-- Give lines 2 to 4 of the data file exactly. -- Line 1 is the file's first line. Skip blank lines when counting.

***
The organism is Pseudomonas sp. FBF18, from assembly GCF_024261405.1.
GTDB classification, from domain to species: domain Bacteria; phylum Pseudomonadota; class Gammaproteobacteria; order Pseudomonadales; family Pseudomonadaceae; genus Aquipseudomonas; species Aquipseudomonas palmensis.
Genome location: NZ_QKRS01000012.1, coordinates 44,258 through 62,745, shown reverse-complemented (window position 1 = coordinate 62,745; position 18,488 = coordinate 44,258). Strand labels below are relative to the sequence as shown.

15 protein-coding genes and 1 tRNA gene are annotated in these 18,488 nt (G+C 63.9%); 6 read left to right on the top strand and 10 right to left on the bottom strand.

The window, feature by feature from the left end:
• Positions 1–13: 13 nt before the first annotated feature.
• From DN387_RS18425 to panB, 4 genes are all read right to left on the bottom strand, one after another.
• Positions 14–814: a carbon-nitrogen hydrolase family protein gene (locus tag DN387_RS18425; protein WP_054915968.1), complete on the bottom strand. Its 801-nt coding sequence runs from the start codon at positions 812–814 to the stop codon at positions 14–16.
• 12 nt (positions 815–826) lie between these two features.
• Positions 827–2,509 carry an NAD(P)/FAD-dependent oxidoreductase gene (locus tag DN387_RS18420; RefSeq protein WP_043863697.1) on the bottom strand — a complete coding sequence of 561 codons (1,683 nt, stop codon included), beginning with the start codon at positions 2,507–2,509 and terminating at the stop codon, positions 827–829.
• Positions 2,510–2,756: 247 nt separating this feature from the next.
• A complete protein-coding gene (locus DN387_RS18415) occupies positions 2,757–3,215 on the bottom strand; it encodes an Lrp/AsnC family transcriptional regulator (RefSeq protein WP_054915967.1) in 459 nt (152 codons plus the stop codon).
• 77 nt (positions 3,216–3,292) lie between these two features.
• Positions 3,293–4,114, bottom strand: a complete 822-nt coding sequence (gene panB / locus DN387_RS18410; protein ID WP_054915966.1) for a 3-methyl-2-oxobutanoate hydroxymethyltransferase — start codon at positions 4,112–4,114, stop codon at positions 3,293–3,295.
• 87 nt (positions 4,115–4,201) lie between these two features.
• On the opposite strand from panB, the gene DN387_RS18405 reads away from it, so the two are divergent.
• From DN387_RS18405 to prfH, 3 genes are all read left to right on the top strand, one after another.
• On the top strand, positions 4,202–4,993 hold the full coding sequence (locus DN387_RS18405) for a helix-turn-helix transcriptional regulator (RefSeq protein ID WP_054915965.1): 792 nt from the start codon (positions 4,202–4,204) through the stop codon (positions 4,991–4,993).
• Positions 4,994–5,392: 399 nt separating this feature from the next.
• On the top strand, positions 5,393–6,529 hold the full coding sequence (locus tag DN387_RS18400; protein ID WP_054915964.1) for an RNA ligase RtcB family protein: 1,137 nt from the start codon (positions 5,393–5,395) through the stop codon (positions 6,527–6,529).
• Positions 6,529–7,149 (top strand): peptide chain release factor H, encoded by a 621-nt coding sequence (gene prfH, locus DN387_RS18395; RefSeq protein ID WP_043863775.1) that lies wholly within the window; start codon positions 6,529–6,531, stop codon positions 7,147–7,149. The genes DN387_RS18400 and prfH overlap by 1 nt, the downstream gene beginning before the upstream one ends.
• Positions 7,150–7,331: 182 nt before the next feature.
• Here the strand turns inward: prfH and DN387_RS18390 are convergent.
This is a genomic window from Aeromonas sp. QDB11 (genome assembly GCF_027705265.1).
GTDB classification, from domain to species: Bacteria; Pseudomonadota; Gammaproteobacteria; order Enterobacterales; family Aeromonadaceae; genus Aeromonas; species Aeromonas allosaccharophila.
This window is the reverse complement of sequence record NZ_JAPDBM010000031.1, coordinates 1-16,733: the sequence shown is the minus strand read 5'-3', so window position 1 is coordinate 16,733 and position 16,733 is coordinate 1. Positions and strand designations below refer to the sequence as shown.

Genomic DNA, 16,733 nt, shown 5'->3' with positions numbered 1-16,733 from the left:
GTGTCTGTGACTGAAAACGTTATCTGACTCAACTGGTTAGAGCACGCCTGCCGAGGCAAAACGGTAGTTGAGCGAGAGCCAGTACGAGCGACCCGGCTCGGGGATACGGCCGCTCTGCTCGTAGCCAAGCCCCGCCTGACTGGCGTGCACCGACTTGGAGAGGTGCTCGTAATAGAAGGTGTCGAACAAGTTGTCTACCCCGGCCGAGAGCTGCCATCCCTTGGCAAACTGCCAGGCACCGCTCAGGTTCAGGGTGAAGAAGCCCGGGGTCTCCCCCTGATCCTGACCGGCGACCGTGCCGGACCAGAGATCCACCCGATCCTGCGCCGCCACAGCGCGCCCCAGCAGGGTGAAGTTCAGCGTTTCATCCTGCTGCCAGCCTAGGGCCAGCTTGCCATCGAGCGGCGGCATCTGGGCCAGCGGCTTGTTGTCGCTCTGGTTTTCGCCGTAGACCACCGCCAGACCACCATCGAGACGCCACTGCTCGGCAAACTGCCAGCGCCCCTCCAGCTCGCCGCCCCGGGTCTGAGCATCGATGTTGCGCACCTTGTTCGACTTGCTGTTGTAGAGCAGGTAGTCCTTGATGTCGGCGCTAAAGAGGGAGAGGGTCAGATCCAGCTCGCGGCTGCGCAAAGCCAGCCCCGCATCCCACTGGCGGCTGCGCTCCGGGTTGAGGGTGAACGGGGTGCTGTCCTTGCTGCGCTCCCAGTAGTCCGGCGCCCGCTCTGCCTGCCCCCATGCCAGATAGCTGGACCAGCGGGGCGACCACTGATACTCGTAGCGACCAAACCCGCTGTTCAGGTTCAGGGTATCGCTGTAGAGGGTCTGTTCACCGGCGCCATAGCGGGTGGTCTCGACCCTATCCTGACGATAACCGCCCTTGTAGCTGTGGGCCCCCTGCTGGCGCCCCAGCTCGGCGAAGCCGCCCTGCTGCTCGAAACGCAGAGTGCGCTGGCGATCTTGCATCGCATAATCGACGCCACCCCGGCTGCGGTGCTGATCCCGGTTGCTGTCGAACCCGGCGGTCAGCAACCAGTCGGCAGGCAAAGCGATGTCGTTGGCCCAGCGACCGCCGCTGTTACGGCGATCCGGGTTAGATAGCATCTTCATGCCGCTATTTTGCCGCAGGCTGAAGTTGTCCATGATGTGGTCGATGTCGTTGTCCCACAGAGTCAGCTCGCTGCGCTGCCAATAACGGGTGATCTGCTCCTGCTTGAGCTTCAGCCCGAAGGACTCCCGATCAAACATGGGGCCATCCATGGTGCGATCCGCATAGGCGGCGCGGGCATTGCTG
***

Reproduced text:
GTDB classification, from domain to species: domain Bacteria; phylum Pseudomonadota; class Gammaproteobacteria; order Pseudomonadales; family Pseudomonadaceae; genus Aquipseudomonas; species Aquipseudomonas palmensis.
Genome location: NZ_QKRS01000012.1, coordinates 44,258 through 62,745, shown reverse-complemented (window position 1 = coordinate 62,745; position 18,488 = coordinate 44,258). Strand labels below are relative to the sequence as shown.

15 protein-coding genes and 1 tRNA gene are annotated in these 18,488 nt (G+C 63.9%); 6 read left to right on the top strand and 10 right to left on the bottom strand.